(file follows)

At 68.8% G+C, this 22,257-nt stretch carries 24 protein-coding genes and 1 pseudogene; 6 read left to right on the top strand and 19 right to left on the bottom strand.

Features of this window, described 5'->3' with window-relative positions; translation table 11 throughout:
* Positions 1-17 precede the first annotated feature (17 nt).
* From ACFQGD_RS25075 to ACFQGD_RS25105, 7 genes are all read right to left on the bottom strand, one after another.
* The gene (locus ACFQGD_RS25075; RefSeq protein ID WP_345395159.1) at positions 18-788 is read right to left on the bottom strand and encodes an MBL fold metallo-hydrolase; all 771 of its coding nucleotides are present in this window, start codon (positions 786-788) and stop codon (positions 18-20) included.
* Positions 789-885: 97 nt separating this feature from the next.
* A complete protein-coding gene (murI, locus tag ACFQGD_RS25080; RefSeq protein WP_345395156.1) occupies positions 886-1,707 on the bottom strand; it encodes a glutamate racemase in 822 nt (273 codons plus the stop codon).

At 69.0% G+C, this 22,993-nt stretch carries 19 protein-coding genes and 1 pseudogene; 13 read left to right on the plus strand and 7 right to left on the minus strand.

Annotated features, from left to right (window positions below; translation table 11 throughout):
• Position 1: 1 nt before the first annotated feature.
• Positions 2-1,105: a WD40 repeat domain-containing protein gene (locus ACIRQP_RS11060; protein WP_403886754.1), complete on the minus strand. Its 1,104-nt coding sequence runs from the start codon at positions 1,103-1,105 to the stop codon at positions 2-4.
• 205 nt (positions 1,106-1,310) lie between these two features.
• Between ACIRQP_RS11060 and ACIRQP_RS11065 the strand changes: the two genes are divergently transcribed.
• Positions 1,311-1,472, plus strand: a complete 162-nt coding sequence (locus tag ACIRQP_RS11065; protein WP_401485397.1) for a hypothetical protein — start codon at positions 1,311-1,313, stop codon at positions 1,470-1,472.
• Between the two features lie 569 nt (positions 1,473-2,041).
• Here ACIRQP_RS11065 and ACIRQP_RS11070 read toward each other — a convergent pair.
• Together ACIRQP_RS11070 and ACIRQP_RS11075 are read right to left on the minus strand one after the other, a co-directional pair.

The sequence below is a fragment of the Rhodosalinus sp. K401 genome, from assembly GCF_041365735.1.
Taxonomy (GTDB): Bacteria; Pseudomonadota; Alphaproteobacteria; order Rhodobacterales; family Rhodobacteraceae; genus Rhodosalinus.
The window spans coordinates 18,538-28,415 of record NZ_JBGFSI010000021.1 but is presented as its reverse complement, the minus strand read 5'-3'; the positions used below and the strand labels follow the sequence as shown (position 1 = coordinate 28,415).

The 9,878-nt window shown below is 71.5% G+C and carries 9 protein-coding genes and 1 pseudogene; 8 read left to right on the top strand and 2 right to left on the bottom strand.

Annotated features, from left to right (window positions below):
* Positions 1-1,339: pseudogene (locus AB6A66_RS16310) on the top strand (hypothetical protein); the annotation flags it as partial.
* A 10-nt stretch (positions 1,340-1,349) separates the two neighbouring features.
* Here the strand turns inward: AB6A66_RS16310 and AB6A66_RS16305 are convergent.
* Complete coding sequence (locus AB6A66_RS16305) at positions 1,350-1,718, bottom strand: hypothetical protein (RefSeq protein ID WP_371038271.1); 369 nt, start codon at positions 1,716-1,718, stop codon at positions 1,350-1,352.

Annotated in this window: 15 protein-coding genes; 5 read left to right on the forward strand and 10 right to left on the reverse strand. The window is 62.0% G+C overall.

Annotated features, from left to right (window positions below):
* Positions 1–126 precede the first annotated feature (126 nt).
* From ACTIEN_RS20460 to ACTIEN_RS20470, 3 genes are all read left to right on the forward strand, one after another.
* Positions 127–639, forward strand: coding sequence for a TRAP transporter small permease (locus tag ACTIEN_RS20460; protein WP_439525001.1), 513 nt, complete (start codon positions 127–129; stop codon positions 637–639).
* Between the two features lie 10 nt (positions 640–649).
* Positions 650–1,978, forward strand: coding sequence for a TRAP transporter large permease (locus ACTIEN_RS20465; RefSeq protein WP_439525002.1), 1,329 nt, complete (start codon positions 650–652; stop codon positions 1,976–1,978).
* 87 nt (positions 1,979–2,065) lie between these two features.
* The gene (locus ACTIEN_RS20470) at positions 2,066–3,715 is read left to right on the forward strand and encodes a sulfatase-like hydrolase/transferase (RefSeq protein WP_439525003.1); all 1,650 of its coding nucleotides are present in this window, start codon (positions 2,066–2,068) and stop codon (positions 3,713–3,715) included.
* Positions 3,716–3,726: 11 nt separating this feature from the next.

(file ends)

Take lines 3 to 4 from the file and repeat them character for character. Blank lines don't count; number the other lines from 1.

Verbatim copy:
* Positions 1-17 precede the first annotated feature (17 nt).
* From ACFQGD_RS25075 to ACFQGD_RS25105, 7 genes are all read right to left on the bottom strand, one after another.